[download id=”2881″] [download id=”2883″] [download id=”2885″]

OWG 6 – Intervention – Means of Implementation

Thank you for the floor Chair. I am Nebila Abdulmelik with FEMNET, a pan African organization working to advance women’s rights, speaking on behalf of the Women’s Major Group.
On Means of Implementation, I would like to address a few points on financing and partnerships.
A global partnership in the SDGs needs to stand for meaningful analyses and reforms of global systemic issues in trade, finance, macroeconomic, industrial and financial policies, as well as social policies concerning women and the care economy, senior citizens, indigenous, differently abed and all those marginalized or discriminated. The reforms are necessary in order to remove the main impediments to development and secure an accommodating international environment for sustainable development.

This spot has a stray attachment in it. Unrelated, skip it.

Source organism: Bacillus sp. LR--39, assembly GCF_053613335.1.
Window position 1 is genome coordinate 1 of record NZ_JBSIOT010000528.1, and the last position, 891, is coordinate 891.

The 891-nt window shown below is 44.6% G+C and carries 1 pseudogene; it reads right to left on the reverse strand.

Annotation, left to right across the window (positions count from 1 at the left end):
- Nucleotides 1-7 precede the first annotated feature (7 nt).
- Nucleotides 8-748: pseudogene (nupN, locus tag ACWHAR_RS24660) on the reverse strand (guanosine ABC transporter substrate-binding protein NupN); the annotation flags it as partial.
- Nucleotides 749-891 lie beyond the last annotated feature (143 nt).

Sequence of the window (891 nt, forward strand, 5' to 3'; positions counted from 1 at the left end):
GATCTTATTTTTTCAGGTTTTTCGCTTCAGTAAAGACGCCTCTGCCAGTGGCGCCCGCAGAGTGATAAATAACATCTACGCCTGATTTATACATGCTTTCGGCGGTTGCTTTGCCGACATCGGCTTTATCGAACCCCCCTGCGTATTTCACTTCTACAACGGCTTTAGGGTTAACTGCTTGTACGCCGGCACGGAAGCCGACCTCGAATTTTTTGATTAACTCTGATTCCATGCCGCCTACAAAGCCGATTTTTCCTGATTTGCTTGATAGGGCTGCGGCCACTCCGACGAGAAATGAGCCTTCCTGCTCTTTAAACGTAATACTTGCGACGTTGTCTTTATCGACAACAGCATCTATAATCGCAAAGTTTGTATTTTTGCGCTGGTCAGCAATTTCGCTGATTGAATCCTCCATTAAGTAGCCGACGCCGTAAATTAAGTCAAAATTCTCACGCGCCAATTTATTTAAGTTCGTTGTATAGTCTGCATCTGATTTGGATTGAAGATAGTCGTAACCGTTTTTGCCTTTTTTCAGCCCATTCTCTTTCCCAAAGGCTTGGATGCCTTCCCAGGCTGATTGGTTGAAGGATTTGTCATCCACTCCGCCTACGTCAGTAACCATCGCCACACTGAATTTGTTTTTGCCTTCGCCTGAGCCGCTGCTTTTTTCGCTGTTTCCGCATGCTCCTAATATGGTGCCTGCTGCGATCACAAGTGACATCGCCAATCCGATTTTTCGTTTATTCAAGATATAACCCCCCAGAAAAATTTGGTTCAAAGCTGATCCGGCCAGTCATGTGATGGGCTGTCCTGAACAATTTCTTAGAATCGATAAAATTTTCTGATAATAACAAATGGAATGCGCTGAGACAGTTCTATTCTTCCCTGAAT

It is reassuring to hear interventions that speak of a shift away from the traditional donor-recipient relationship. It is essential that there is a shift in the power dynamics between and amongst partners for a global partnership that is accountable and transparent for all parties, one that is justice and human rights centred and based, and therefore one that gives true voice and agency to the most marginalized. This will give rise to a global partnership that fosters ownership – which is critical for the realization of the SDGs.